If you want to save a lot of weight...
Buy a barrel-style bag, like maybe a Western Mountaineering Aspen MF (25F, 1lb15oz).
Hit Seattle Fabrics or some other fabric place and buy matching zippers and enough lightweight polypropylne-type material to make a bottom sheet. That will probably end up weighing six or eight ounces, a lot of that in the zipper. Get the lightest fabric of that type you can find. If you can find the equivalent of "silkweight" polypro (or heck, even silk) you'd probably be happiest (right now I have this vision of enormous silk tablecloths I saw in a street market in Thailand, they were selling for maybe $25 and were easily large enough -- though here in the states you'd probably spend more for that piece of silk than for the sleepingbag).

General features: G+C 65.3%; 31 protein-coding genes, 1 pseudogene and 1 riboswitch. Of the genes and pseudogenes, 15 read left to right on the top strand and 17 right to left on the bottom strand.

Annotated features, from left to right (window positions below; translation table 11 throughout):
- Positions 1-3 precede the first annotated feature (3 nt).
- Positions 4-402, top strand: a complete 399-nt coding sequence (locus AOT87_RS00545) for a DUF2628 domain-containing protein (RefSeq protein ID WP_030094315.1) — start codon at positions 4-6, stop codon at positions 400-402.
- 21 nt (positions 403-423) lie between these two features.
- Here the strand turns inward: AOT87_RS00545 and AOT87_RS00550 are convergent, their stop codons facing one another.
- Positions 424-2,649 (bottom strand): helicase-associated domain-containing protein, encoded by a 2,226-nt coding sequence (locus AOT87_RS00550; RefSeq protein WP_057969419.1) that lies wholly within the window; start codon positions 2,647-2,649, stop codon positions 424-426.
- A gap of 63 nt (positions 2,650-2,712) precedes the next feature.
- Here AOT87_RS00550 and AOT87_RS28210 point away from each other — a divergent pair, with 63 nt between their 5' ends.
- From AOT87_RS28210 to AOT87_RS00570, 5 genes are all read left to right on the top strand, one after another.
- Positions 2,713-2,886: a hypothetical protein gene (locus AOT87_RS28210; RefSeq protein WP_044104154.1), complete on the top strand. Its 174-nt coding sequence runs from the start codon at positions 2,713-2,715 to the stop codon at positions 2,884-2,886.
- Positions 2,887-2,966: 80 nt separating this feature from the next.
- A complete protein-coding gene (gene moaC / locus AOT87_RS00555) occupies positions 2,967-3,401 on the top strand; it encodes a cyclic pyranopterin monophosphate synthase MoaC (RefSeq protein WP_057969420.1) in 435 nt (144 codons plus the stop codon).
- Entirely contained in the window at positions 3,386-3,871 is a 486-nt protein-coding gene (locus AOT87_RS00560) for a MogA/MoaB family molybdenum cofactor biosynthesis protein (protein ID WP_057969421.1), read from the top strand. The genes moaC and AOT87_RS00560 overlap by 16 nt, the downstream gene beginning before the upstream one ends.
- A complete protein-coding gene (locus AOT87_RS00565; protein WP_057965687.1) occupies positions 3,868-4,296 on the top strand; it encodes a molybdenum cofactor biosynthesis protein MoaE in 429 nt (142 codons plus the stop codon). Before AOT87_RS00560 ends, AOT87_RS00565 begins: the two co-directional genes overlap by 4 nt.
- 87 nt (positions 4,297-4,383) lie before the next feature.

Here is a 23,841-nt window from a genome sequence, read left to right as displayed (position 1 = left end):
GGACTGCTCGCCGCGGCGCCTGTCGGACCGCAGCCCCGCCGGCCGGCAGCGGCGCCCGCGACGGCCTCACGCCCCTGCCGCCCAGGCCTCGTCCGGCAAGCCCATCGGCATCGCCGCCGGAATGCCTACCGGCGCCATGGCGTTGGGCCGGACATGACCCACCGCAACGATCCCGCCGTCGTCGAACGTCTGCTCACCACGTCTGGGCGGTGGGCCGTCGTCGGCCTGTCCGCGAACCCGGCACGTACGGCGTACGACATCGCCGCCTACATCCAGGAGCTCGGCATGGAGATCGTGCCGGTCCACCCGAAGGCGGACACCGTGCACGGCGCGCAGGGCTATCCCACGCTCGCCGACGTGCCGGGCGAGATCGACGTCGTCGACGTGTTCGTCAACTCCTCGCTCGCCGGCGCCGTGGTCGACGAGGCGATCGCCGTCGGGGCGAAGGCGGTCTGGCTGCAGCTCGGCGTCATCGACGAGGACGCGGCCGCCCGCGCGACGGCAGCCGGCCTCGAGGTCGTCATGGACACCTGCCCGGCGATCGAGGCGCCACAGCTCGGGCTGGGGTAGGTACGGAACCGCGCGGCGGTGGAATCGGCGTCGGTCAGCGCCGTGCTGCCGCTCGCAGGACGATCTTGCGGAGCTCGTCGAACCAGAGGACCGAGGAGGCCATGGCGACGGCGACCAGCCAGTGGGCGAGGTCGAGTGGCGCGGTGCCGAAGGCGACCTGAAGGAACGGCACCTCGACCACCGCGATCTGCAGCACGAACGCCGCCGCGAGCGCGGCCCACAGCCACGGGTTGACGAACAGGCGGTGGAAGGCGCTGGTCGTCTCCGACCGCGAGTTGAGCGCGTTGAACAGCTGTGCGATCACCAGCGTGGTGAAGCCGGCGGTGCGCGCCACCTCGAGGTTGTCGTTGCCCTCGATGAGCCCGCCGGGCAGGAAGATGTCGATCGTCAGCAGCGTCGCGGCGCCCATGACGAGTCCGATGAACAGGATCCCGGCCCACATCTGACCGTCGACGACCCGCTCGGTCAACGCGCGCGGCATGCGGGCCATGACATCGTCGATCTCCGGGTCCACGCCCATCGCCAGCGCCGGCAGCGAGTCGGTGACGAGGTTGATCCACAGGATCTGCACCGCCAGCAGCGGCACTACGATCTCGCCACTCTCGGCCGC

Have a matching bag that you can zip together for colder sections of the hike, and have someone back home who can mail that bag to you on colder sections of the trail. Probably that sleeping bag should be a mummy-style bag that is rated a bit colder than the top bag you'd normally use, but still have a compatible zipper. You can do this with most WM bags.
WM sells a "summer coupler" that you can use. but it is heavy (1lb 4oz) and kind of spendy. Better to try to make your own. I also dislike the "summer coupler" because it appears to be made of cotton.
I and a lady friend did quite a bit of backpacking with the above setup, and it worked okay most of the time. There were three problems:
Male and Female thermostats are set a bit differently. This is a lot more noticable in colder air temperatures than it is inside at home.
The bottom sheet doesn't compress very well, and ended up being nearly as large as the sleepingbag (the above mentioned Aspen MF).
You had a big hole at the top and lost a lot of heat through there.